My family rallied around us, with my sister having some of the children to stay at her house for a few days, whilst my mum arrived to help with the others. The next day, I received the biggest box of love and care from Children Heard and Seen. Hand-delivered, it contained chocolate, biscuits, a candle, toiletries, games for the children. So thoughtful, and so incredibly well-timed! I could not believe that someone cared so much about us, it felt amazing. This was a huge turning point, and my strength to carry on had been renewed.


My children were welcomed with open arms into the Children Heard and Seen family, as was I. I went from feeling like a societal reject, to a somebody again. Speaking to Sarah on the phone, I felt like a person who mattered, and who had a voice. My children had 1-2-1 support from a mentor called Samuel.  He was brilliant with each of them, tailoring the calls to suit their ages and individual needs. They were able to work through some of the feelings that had been pent up inside and had a safe space to talk about whatever they wanted to discuss each week. They also attended the online Zoom groups, where they could do arts and crafts, cookery, science, a whole range of activities. The difference in them was huge.


Two of my children by now had school places, and school was a great source of support for them and for me as well, I was able to talk openly to the school about what we had been through, and about the incredibly difficult things that the children were still having to endure. The school were helpful, compassionate, and understanding. The children began to attend Rainbows sessions, to help them to process their thoughts and feelings, after having suffered multiple losses in their little lives.


Somehow, I found the presence of mind to compile a lengthy letter of complaint to our previous local authority, with the intention that no other family should experience the lack of support we endured. I made several recommendations, which I can only hope have been taken on board. It was therapeutic to write, just as this blog post has been.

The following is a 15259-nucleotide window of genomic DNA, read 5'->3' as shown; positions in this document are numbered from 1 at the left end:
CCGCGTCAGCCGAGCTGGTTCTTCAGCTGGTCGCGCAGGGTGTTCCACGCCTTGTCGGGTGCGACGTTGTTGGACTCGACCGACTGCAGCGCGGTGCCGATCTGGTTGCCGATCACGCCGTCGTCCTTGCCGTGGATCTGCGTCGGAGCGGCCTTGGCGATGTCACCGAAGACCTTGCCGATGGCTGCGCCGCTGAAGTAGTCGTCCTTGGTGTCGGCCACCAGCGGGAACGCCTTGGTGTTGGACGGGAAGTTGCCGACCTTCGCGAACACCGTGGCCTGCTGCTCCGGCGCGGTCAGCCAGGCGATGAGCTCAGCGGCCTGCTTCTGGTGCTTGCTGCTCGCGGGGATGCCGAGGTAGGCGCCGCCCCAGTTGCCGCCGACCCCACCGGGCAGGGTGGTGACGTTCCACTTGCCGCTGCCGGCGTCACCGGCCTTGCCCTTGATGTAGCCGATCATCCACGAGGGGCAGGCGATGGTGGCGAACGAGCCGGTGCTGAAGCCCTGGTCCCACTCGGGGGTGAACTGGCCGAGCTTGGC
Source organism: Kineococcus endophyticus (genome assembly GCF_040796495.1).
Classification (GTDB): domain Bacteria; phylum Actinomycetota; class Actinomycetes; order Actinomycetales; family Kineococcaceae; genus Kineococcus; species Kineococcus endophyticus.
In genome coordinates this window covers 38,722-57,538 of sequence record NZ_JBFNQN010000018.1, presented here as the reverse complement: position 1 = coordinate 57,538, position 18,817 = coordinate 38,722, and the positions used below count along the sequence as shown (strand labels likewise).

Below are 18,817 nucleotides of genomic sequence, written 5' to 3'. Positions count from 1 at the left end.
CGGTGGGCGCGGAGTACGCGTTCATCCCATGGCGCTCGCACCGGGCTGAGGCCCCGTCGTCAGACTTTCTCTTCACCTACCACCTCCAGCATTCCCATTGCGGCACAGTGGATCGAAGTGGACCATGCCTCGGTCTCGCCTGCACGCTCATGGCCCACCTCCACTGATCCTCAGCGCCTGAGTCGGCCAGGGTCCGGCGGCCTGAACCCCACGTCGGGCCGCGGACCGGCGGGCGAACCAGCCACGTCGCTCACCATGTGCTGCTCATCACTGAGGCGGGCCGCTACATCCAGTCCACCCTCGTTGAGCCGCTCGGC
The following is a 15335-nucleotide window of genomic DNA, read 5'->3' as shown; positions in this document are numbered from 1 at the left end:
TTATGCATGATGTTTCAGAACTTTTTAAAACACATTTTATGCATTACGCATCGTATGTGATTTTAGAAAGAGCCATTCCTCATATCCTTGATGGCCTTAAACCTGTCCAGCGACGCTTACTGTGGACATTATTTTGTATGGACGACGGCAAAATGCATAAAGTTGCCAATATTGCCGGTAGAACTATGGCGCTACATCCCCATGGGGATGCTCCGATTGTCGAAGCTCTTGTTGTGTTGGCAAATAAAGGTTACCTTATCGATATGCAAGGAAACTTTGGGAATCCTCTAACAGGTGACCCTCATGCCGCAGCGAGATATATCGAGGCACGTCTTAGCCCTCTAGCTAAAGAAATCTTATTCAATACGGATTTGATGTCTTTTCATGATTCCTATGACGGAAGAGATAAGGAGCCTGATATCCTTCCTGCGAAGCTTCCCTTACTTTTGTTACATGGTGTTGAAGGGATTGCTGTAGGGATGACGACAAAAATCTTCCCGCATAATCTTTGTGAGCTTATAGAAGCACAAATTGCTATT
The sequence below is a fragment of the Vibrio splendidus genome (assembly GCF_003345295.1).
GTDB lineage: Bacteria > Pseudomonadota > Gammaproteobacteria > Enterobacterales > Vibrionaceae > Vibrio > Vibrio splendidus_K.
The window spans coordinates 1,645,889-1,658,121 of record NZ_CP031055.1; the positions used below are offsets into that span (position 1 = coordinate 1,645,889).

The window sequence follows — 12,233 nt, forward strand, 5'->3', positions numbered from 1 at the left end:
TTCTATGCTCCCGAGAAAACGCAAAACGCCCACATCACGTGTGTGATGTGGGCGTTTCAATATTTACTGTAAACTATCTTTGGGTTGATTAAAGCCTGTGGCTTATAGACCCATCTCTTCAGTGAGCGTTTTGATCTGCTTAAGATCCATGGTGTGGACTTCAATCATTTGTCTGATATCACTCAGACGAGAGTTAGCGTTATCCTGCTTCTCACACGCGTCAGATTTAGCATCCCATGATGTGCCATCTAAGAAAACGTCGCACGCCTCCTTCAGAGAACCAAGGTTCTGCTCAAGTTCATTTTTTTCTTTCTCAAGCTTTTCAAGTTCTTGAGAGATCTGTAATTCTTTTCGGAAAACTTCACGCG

Social care returned to our lives following the children’s father’s release from prison to assess for long term contact arrangements. Now that we had moved, and were under a different local authority, I had terrible anxiety about the reappearance of social care, terrified that my mental health would plummet again. I spoke to my new GP (who had also been an amazing source of support) and explained to him that social care was the biggest threat to my mental health. 

In fact, I couldn’t have wished for a kinder and more gentle experience. The social worker respected our wishes, and from the very start it was made clear that the children and I had done nothing wrong.  I did not want the children on a Child in Need plan, as the previous experience had been so traumatic. The social worker agreed that it was not necessary, and was able to work with us, without using a plan as a holding bay. The humanity was incredible and what followed felt like true social work rather than box-ticking. The work that the children had done with Children Heard and Seen and Rainbows was commended.  The children’s voices and wishes were placed at the front and centre of every decision, which is all that I had ever wanted for them, for their voices to be heard. 


A multi-agency risk assessment (including a forensic psychology assessment, probation, and social care input) was conducted of their father and he was assessed as not being a risk of harm to his children. Social care assessed the older children to be allowed unsupervised contact with their father, and the younger children will be assessed again in time, when he has progressed a little further with his rehabilitation, and some trauma work to address his past.

Over time, the children began to talk more about what had happened, to ask questions. The older children no longer feared leaving the house. My oldest began a successful enterprise, selling our second-hand goods online, boosting her self-confidence. They took up hobbies such as learning guitar, painting. My youngest son has football lessons via a premier league club community initiative. The children have all spent much more time outdoors and found a new passion for growing vegetables and plants. I can see the trauma begin to melt away from them, as they feel the warmth of the sun on their faces once again.